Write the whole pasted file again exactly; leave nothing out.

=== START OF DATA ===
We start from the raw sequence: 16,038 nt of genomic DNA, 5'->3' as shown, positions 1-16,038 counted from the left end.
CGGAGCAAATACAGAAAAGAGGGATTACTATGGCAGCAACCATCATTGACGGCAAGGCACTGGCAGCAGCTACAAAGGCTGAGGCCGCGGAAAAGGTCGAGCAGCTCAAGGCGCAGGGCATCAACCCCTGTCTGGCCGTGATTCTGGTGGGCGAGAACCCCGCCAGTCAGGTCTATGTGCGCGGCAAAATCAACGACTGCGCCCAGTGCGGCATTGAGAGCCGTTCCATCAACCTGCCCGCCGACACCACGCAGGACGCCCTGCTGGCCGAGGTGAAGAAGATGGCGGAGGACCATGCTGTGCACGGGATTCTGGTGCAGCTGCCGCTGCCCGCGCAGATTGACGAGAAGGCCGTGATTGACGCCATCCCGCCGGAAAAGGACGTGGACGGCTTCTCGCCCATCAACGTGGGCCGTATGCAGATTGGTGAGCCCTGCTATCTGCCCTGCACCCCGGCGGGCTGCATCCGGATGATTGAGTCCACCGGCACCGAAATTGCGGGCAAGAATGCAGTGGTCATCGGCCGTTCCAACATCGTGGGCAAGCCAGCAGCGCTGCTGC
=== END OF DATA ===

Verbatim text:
We start from the raw sequence: 16,038 nt of genomic DNA, 5'->3' as shown, positions 1-16,038 counted from the left end.
CGGAGCAAATACAGAAAAGAGGGATTACTATGGCAGCAACCATCATTGACGGCAAGGCACTGGCAGCAGCTACAAAGGCTGAGGCCGCGGAAAAGGTCGAGCAGCTCAAGGCGCAGGGCATCAACCCCTGTCTGGCCGTGATTCTGGTGGGCGAGAACCCCGCCAGTCAGGTCTATGTGCGCGGCAAAATCAACGACTGCGCCCAGTGCGGCATTGAGAGCCGTTCCATCAACCTGCCCGCCGACACCACGCAGGACGCCCTGCTGGCCGAGGTGAAGAAGATGGCGGAGGACCATGCTGTGCACGGGATTCTGGTGCAGCTGCCGCTGCCCGCGCAGATTGACGAGAAGGCCGTGATTGACGCCATCCCGCCGGAAAAGGACGTGGACGGCTTCTCGCCCATCAACGTGGGCCGTATGCAGATTGGTGAGCCCTGCTATCTGCCCTGCACCCCGGCGGGCTGCATCCGGATGATTGAGTCCACCGGCACCGAAATTGCGGGCAAGAATGCAGTGGTCATCGGCCGTTCCAACATCGTGGGCAAGCCAGCAGCGCTGCTGC